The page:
Now that summer and its long, warm days have arrived, we hope you find time to catch up on your reading. We would like to suggest our picks for a well-versed “dog culture” reading roster. These 25 books will enhance your understanding of your dog, along with entertaining and inspiring you. Enjoy!
Colter by Rick Bass A beautifully written elegy about “the best dog” ever, Bass captures the essence of this unforgettable dog’s intense drive.
Dog Walks Man, a collection of humorous and absorbing essays by John Zeaman, conveys how the routine act of dog-walking can connect us to the joys of the natural world.
Dog Years, by Mark Doty. A prize-winning poet and memoirist, Doty explores the complicated landscape of love and loss.
Eminent Dogs, Dangerous Men by Donald McCaig. You don’t need to be a Border Collie admirer to be enthralled by McCaig’s storytelling of his journey to Scotland to explore what is behind the mystery of these hardworking dogs and their human handlers.
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Let’s Take the Long Way Home, a memorable memoir by Gail Caldwell about her friendship with the late Caroline Knapp (Pack of Two); their dogs brought these two writers together, and a devoted friendship followed.
Pack of Two by Caroline Knapp. Written 15 years ago, this was one of the first, and still the best, explorations of the dog/human intricate bond in modern life.
Rex and the City, by Lee Harrington. A “behaviorally-challenged” rescue dog might be more than a NYC couple can handle. But when it comes to exploring what it takes for “newbies” to learn about co-existing with a canine (and with each other), this is one of the funniest accounts of the journey.
Scent of the Missing by Susannah Charleson. A fascinating memoir of the adventures of a Search and Rescue pup and how both she and her human partner mastered the course together.
A Small Furry Prayer: Dog Rescue and the Meaning of Life by Steven Kotler is part Hunter Thompson part Carlos Castaneda but mostly so original that it’s difficult to peg. A fascinating examination of the “cult and culture” of dog rescue.
Bones Would Rain from the Sky by Suzaznne Clothier. An analysis of the mind and motives of dogs, and a lesson in how to speak their language.
In Dog Sense, animal behaviorist John Bradshaw outlines what we can expect from our co-pilots as well as what they need to live harmoniously with us.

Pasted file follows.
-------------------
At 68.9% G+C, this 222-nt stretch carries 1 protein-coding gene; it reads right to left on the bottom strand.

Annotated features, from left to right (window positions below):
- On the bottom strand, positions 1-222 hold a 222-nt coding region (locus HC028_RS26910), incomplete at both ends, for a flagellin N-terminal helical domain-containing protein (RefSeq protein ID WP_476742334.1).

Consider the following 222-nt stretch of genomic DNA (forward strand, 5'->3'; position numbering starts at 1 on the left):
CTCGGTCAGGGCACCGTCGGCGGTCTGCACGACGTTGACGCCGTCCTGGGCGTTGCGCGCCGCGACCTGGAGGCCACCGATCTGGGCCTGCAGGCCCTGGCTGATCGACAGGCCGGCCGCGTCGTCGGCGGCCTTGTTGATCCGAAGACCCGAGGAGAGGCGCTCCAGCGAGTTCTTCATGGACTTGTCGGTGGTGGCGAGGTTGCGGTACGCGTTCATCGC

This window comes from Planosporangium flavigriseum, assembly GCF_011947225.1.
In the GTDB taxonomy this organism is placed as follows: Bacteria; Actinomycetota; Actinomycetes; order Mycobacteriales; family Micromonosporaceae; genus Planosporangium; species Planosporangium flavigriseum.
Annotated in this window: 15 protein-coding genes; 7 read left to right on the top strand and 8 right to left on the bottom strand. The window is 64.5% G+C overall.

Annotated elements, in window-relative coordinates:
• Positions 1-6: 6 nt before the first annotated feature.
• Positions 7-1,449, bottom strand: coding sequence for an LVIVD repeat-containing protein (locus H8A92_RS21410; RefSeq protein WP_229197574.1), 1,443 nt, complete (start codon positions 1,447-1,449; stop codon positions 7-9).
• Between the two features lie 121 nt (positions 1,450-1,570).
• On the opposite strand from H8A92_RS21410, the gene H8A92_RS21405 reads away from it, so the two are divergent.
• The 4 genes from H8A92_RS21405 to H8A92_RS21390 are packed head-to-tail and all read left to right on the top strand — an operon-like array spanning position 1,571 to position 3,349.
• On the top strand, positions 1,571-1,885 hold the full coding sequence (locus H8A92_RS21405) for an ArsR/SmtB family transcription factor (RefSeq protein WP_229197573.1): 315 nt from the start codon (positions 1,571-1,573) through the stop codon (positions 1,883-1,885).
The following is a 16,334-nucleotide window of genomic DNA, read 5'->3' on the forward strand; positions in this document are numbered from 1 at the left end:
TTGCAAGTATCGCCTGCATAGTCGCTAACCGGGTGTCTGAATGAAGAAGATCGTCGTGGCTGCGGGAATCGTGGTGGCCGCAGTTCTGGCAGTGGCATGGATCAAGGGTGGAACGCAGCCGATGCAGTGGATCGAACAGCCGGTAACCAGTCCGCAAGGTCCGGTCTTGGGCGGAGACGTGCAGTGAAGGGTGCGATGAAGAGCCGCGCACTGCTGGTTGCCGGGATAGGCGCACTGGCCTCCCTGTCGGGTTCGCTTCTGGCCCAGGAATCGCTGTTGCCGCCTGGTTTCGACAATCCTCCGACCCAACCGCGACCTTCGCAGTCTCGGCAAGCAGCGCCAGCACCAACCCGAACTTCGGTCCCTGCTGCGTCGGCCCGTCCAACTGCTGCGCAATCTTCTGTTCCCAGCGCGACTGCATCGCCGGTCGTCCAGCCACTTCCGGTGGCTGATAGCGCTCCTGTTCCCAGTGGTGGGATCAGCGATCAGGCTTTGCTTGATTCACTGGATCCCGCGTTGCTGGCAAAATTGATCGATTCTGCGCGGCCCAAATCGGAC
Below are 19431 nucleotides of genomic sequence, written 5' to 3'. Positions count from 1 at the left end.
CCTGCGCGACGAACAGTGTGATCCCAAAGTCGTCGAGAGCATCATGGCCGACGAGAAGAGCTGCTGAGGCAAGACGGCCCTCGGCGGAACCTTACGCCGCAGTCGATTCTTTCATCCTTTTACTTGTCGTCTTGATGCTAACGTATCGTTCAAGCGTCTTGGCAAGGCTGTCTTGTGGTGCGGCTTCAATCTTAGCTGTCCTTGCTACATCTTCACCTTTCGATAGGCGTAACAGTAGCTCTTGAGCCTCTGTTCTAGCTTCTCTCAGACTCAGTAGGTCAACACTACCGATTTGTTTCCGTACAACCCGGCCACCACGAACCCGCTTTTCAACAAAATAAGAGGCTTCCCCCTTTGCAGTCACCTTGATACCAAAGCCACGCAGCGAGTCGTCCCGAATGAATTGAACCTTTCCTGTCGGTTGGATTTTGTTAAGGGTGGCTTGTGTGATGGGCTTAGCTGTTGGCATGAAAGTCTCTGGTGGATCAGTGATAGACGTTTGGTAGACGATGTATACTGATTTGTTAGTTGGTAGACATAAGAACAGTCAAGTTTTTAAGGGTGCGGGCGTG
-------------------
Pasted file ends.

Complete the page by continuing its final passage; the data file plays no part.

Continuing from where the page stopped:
Dog’s Best Friend. Mark Derr writes about the “culture of the dog” like no one else. He goes well beyond the in’s and out’s of breeding and training examining all aspects about what makes our friendship with dogs tick.
The Hidden Life of Dogs: a book made famous for the number of miles that Elizabeth Marshall Thomas clocked while tracking a Husky on his daily forays in her anthropological quest to answer “What do dogs really want?”
Inside of a Dog by Alexandra Horowitz is a fascinating journey into the dog’s rich sensory world, providing valuable insights into what it’s like to be a dog.
Man Meets Dog was first published over fifty years ago, becoming a classic that every dog lover should read by the Nobel Prize-winner, Konrad Lorenz.
Patricia McConnell, has written many books decoding the mysteries of canine behavior, including The Other End of the Leash, on why we behave as we do around our dogs and how it affects them, and, Tales of Two Species, a collection of her Bark columns.
Speaking for Spot, by Nancy Kay, DVM. Direct, empathetic and absolutely invaluable advice on how to successfully advocate for your dog.
Garth Stein’s novel, The Art of Racing in the Rain, is a beautifully crafted tale of the wonders and absurdities of human life as only a dog could describe them
My Dog Tulip by J.R. Ackerley This unforgettable memoir of a much-loved dog has no equal—be sure to read the edition with the insightful introduction by Elizabeth Marshall Thomas.
The New Yorkers by Cathleen Schine. Set in the microcosmic world of a New York neighborhood—dogs are the stars of this show.
The Patron Saint of Lost Dogs by Nick Trout, DVM. A small-town vet comes to terms with his career change and the importance of friendship and community.
Timbuktu by Paul Auster. Mr. Bones, “a mutt of no particular worth or distinction,” narrates this unforgettable and poignant tale.
Dog-Flavored Mystery Series
David Rosenfelt’s Andy Carpenter is a reluctant attorney whose real passions are dog rescue and his Golden Retriever, Tara. Unleashed is the most recent entry.
In Spencer Quinn’s “Chet and Bernie” mysteries, narrated by Chet the dog, comments on the way dogs see the world ring true (and will make you smile). The fifth book, A Fist Full of Collars, is his most recent.
Our long-time favorite, Susan Conant, released a new “Holly Winter” thank goodness; A Brute Strength is number 19 in the series featuring the Malamute-loving dog writer and, of course, her favorite dogs.